Opening Statement by A. J. Jennings for the Defense in the Trial of Lizzie Borden
June 15, 1893

May it please your Honors, Mr. Foreman and Gentlemen of the Jury: I want to make a personal allusion before referring directly to the case. One of the victims of the murder charged in this indictment was for many years my client and my personal friend. I had known him since my boyhood. I had known his oldest daughter for the same length of time, and I want to say right here and now, if I manifest more feeling than perhaps you think necessary in making an opening statement for the defense in this case, you will ascribe it to that cause. The counsel, Mr. Foreman and gentlemen, does not cease to be a man when he becomes a lawyer.

Fact and fiction have furnished many extraordinary examples of crime that have shocked the feelings and staggered the reason of men, but I think no one of them has ever surpassed in its mystery the case that you are now considering. The brutal character of the wounds is only equaled by the audacity, by the time and the place chosen, and, Mr. Foreman and gentlemen, it needed but the accusation of the youngest daughter of one of the victims to make this the act, as it would seem to most men, of an insane person or a fiend.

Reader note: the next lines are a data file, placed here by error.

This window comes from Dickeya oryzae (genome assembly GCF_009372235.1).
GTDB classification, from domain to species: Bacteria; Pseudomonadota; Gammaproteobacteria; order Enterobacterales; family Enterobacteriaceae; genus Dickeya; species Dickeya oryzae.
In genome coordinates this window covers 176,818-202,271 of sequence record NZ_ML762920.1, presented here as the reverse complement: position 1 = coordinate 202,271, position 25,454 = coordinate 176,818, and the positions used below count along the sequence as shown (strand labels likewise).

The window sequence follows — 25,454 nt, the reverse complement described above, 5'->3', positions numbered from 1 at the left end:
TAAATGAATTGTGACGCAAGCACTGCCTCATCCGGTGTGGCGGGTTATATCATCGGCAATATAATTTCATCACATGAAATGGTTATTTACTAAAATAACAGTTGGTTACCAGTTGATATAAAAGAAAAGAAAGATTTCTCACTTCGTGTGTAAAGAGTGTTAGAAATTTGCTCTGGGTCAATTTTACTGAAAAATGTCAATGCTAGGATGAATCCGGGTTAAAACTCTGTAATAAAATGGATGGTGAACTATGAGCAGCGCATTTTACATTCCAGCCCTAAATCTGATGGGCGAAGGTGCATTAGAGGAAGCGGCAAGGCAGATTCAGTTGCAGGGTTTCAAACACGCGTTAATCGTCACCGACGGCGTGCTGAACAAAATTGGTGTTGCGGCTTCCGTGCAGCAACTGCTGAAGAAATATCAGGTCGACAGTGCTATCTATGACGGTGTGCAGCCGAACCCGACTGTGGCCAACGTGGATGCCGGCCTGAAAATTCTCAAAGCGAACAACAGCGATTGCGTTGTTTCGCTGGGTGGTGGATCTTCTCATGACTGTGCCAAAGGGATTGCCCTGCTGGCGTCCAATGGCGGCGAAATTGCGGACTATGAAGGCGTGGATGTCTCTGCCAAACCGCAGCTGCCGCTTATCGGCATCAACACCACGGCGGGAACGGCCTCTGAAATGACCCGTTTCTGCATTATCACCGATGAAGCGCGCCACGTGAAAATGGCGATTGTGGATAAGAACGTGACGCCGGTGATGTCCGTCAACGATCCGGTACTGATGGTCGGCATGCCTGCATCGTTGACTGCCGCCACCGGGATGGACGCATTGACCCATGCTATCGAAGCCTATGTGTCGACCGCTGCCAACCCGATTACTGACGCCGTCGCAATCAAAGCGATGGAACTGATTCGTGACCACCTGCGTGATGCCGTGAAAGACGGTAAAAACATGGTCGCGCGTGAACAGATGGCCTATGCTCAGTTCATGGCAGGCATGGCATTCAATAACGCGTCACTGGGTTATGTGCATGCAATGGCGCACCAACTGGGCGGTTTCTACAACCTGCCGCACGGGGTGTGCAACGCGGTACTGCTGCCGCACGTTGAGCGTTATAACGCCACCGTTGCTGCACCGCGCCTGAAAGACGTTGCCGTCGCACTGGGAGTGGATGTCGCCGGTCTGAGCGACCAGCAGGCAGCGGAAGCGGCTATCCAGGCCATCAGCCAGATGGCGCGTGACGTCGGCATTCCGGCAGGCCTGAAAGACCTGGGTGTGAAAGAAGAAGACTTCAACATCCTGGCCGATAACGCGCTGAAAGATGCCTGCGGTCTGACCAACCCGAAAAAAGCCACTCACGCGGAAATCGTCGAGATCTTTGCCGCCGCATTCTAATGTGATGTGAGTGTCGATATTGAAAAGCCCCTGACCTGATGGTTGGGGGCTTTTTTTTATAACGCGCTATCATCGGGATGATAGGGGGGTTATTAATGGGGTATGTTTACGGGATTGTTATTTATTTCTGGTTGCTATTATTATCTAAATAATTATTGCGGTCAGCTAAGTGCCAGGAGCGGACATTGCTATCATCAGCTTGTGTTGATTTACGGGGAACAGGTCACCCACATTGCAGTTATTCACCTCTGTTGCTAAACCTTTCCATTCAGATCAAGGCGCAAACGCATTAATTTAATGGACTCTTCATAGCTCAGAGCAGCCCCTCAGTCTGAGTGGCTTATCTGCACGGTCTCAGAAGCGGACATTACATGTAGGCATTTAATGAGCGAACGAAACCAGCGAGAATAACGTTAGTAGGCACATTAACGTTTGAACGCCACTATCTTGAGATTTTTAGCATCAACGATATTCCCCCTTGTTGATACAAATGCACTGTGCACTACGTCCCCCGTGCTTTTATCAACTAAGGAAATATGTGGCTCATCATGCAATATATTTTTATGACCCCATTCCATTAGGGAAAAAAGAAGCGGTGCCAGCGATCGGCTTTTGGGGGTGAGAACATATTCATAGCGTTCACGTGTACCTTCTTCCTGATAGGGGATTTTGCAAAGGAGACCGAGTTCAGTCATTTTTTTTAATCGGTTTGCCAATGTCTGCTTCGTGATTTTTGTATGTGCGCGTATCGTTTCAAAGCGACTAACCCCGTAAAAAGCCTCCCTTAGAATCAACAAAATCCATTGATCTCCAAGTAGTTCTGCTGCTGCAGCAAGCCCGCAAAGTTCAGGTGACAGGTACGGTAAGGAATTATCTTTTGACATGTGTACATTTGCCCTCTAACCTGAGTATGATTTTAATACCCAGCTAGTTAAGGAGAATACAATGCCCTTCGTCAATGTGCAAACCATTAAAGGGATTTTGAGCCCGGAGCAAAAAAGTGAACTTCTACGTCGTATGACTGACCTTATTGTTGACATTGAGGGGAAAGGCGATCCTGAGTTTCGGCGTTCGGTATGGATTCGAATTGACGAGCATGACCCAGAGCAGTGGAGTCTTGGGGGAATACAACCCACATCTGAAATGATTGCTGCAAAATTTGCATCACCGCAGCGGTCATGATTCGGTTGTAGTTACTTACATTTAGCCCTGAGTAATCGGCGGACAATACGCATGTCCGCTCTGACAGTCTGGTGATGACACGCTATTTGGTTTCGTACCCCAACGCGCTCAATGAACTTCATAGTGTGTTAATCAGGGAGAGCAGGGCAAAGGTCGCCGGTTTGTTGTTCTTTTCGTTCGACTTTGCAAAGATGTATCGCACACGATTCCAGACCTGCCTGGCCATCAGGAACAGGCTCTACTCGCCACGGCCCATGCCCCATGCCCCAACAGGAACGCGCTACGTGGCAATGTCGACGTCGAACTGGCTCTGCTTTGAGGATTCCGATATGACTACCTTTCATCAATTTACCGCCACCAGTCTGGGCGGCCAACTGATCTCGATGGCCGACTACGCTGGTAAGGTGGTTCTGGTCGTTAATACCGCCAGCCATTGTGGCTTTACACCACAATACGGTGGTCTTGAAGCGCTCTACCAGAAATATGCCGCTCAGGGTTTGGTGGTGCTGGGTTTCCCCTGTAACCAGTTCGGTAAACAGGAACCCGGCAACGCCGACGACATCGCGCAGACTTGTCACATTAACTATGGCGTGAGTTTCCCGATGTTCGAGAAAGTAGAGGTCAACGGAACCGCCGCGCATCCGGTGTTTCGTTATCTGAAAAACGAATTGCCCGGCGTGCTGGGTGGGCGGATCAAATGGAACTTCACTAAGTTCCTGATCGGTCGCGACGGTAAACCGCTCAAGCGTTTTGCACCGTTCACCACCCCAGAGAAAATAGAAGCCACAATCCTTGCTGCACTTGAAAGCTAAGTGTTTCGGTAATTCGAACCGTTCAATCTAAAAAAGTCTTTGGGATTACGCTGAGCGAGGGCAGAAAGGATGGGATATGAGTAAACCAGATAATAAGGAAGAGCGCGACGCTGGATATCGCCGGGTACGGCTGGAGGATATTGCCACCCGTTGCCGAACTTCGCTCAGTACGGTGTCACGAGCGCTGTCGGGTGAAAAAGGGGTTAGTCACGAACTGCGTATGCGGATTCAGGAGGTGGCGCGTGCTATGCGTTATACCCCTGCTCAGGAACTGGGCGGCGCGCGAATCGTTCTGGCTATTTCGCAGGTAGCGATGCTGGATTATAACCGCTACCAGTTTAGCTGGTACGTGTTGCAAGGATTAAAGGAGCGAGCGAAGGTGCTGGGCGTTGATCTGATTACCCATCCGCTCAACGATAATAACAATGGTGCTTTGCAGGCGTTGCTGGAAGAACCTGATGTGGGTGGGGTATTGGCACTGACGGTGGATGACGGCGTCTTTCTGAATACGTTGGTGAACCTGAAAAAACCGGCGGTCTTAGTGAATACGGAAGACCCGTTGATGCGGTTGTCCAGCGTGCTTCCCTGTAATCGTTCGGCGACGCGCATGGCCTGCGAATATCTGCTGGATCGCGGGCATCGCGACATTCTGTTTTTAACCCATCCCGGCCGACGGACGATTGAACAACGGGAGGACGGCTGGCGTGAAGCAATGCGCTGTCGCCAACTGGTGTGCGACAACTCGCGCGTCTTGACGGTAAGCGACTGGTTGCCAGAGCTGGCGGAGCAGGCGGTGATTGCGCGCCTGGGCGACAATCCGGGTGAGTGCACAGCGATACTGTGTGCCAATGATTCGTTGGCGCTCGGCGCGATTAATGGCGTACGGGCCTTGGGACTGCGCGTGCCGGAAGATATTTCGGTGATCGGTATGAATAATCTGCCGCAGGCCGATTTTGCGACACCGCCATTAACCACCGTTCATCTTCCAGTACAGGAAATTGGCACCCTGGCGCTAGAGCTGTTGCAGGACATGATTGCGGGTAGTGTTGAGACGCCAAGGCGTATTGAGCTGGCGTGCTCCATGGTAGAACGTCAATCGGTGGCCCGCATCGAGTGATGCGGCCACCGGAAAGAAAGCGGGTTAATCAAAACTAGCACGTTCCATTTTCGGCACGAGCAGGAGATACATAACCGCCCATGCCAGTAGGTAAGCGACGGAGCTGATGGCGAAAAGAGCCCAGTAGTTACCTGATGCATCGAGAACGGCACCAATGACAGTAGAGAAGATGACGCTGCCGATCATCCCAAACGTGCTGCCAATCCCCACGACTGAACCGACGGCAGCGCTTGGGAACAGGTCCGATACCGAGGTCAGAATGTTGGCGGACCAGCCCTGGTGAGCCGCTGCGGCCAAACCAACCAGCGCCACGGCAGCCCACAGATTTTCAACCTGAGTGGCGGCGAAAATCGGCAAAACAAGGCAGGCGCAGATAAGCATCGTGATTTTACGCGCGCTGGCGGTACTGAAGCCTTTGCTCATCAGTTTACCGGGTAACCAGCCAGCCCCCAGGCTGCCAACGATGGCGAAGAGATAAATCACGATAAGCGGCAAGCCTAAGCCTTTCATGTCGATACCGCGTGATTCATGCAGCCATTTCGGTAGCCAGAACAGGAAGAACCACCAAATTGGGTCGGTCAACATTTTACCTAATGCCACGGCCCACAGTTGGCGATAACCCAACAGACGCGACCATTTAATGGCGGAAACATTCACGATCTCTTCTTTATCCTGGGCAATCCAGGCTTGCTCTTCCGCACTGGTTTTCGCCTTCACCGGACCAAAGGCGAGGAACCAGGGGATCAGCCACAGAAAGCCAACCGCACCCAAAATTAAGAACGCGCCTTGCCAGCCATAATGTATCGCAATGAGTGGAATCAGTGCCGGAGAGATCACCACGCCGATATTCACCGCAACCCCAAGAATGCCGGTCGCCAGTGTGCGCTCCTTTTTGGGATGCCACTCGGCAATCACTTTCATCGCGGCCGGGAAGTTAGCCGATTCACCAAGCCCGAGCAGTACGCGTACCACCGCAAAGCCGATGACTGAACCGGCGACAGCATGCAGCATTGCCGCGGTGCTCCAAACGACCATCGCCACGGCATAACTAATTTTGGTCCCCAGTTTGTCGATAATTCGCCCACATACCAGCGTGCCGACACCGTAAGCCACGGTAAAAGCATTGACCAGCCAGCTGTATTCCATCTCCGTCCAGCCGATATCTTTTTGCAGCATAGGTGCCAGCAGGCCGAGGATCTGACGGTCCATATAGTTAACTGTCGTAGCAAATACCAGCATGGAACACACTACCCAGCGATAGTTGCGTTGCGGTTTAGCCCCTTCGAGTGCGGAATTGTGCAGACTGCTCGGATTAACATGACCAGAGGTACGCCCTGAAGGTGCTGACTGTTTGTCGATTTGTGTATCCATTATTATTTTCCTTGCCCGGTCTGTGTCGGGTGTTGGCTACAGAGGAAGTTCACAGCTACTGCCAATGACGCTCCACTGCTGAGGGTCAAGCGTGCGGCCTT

A young woman, thirty-two years of age, up to that time of spotless character and reputation, who had spent her life nearly in that immediate neighborhood, who had moved in and out of that old house for twenty or twenty-one years, living there with her father and with her stepmother and with her sister-this crime that shocked the whole civilized world, Mr. Foreman and gentlemen, seemed from the very first to be laid at her door by those who represented the Government in the investigation of the case.

We shall show you that this young woman, as I have said, had apparently led an honorable, spotless life; she was a member of the church; she was interested in church matters; she was connected with various organizations for charitable work; she was ever ready to help in any good thing, in any good deed; and yet for some reason or other the Government in its investigation seemed to fasten the crime upon her.

Perhaps some of you have read the drama of Richelieu, perhaps some of you have seen it played, and you remember that most dramatic scene, one of the most dramatic in all literature, where, when the king, in the exercise of absolute authority, without right or justice, sends to drag the pure and virtuous ward of Richelieu from his arms, how the old Cardinal draws that circle about her, and no man dares to cross it.